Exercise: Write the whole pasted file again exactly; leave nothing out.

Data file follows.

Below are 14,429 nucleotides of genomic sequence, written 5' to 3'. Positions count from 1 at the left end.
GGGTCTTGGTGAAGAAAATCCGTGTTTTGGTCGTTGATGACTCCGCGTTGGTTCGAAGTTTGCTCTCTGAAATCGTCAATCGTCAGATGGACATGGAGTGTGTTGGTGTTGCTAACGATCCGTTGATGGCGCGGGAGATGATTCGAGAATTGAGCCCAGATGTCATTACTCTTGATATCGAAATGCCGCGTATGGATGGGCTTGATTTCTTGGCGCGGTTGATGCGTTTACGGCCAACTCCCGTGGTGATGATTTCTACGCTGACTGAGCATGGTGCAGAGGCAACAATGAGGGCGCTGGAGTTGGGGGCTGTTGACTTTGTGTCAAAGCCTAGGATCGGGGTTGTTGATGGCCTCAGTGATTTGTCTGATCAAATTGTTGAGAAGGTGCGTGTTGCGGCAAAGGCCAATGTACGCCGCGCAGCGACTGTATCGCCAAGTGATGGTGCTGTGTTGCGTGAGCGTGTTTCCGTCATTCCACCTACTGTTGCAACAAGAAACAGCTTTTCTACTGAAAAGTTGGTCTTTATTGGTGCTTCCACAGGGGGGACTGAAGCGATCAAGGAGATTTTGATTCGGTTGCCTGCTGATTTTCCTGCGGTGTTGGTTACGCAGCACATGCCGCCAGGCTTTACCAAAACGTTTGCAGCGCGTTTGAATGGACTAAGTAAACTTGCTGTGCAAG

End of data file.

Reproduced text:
Below are 14,429 nucleotides of genomic sequence, written 5' to 3'. Positions count from 1 at the left end.
GGGTCTTGGTGAAGAAAATCCGTGTTTTGGTCGTTGATGACTCCGCGTTGGTTCGAAGTTTGCTCTCTGAAATCGTCAATCGTCAGATGGACATGGAGTGTGTTGGTGTTGCTAACGATCCGTTGATGGCGCGGGAGATGATTCGAGAATTGAGCCCAGATGTCATTACTCTTGATATCGAAATGCCGCGTATGGATGGGCTTGATTTCTTGGCGCGGTTGATGCGTTTACGGCCAACTCCCGTGGTGATGATTTCTACGCTGACTGAGCATGGTGCAGAGGCAACAATGAGGGCGCTGGAGTTGGGGGCTGTTGACTTTGTGTCAAAGCCTAGGATCGGGGTTGTTGATGGCCTCAGTGATTTGTCTGATCAAATTGTTGAGAAGGTGCGTGTTGCGGCAAAGGCCAATGTACGCCGCGCAGCGACTGTATCGCCAAGTGATGGTGCTGTGTTGCGTGAGCGTGTTTCCGTCATTCCACCTACTGTTGCAACAAGAAACAGCTTTTCTACTGAAAAGTTGGTCTTTATTGGTGCTTCCACAGGGGGGACTGAAGCGATCAAGGAGATTTTGATTCGGTTGCCTGCTGATTTTCCTGCGGTGTTGGTTACGCAGCACATGCCGCCAGGCTTTACCAAAACGTTTGCAGCGCGTTTGAATGGACTAAGTAAACTTGCTGTGCAAG